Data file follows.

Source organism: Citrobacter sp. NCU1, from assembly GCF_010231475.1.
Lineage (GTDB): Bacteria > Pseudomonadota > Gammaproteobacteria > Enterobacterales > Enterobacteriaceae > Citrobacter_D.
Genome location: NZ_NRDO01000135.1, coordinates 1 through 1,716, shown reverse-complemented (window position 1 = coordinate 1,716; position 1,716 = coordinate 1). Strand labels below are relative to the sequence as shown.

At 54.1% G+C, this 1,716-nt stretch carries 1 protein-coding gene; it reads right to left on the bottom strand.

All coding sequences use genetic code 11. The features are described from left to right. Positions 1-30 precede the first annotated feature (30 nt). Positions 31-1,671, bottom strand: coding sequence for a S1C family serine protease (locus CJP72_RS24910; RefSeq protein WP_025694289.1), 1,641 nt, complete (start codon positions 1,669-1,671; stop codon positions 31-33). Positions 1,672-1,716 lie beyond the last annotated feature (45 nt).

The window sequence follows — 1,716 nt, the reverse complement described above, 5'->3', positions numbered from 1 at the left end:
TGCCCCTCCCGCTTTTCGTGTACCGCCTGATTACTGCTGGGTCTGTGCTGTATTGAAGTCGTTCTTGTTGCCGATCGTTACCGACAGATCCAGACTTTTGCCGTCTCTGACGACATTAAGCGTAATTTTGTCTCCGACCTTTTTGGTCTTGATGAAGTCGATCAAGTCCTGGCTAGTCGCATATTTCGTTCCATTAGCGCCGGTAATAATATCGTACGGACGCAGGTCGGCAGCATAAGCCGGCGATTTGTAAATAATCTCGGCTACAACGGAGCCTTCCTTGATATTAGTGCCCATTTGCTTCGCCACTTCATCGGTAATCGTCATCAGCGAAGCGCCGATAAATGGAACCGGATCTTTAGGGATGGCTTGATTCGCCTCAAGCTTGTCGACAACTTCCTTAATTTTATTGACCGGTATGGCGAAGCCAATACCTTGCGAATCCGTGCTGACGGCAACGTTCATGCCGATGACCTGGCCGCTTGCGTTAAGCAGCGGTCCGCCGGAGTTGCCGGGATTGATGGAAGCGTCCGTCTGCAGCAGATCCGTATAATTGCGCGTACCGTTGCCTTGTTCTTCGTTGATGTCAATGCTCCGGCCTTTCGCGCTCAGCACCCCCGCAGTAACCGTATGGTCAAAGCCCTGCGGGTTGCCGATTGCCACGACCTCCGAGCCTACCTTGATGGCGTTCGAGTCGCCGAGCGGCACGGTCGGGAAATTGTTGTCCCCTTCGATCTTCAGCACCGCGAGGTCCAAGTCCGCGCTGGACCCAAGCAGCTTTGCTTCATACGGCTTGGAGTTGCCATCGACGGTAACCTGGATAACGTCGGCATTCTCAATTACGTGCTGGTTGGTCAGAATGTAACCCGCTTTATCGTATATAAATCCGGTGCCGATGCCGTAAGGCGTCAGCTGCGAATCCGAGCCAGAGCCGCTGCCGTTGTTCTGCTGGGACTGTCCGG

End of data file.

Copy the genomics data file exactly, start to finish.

Source organism: Citrobacter sp. NCU1, from assembly GCF_010231475.1.
Lineage (GTDB): Bacteria > Pseudomonadota > Gammaproteobacteria > Enterobacterales > Enterobacteriaceae > Citrobacter_D.
Genome location: NZ_NRDO01000135.1, coordinates 1 through 1,716, shown reverse-complemented (window position 1 = coordinate 1,716; position 1,716 = coordinate 1). Strand labels below are relative to the sequence as shown.

At 54.1% G+C, this 1,716-nt stretch carries 1 protein-coding gene; it reads right to left on the bottom strand.

All coding sequences use genetic code 11. The features are described from left to right. Positions 1-30 precede the first annotated feature (30 nt). Positions 31-1,671, bottom strand: coding sequence for a S1C family serine protease (locus CJP72_RS24910; RefSeq protein WP_025694289.1), 1,641 nt, complete (start codon positions 1,669-1,671; stop codon positions 31-33). Positions 1,672-1,716 lie beyond the last annotated feature (45 nt).

The window sequence follows — 1,716 nt, the reverse complement described above, 5'->3', positions numbered from 1 at the left end:
TGCCCCTCCCGCTTTTCGTGTACCGCCTGATTACTGCTGGGTCTGTGCTGTATTGAAGTCGTTCTTGTTGCCGATCGTTACCGACAGATCCAGACTTTTGCCGTCTCTGACGACATTAAGCGTAATTTTGTCTCCGACCTTTTTGGTCTTGATGAAGTCGATCAAGTCCTGGCTAGTCGCATATTTCGTTCCATTAGCGCCGGTAATAATATCGTACGGACGCAGGTCGGCAGCATAAGCCGGCGATTTGTAAATAATCTCGGCTACAACGGAGCCTTCCTTGATATTAGTGCCCATTTGCTTCGCCACTTCATCGGTAATCGTCATCAGCGAAGCGCCGATAAATGGAACCGGATCTTTAGGGATGGCTTGATTCGCCTCAAGCTTGTCGACAACTTCCTTAATTTTATTGACCGGTATGGCGAAGCCAATACCTTGCGAATCCGTGCTGACGGCAACGTTCATGCCGATGACCTGGCCGCTTGCGTTAAGCAGCGGTCCGCCGGAGTTGCCGGGATTGATGGAAGCGTCCGTCTGCAGCAGATCCGTATAATTGCGCGTACCGTTGCCTTGTTCTTCGTTGATGTCAATGCTCCGGCCTTTCGCGCTCAGCACCCCCGCAGTAACCGTATGGTCAAAGCCCTGCGGGTTGCCGATTGCCACGACCTCCGAGCCTACCTTGATGGCGTTCGAGTCGCCGAGCGGCACGGTCGGGAAATTGTTGTCCCCTTCGATCTTCAGCACCGCGAGGTCCAAGTCCGCGCTGGACCCAAGCAGCTTTGCTTCATACGGCTTGGAGTTGCCATCGACGGTAACCTGGATAACGTCGGCATTCTCAATTACGTGCTGGTTGGTCAGAATGTAACCCGCTTTATCGTATATAAATCCGGTGCCGATGCCGTAAGGCGTCAGCTGCGAATCCGAGCCAGAGCCGCTGCCGTTGTTCTGCTGGGACTGTCCGG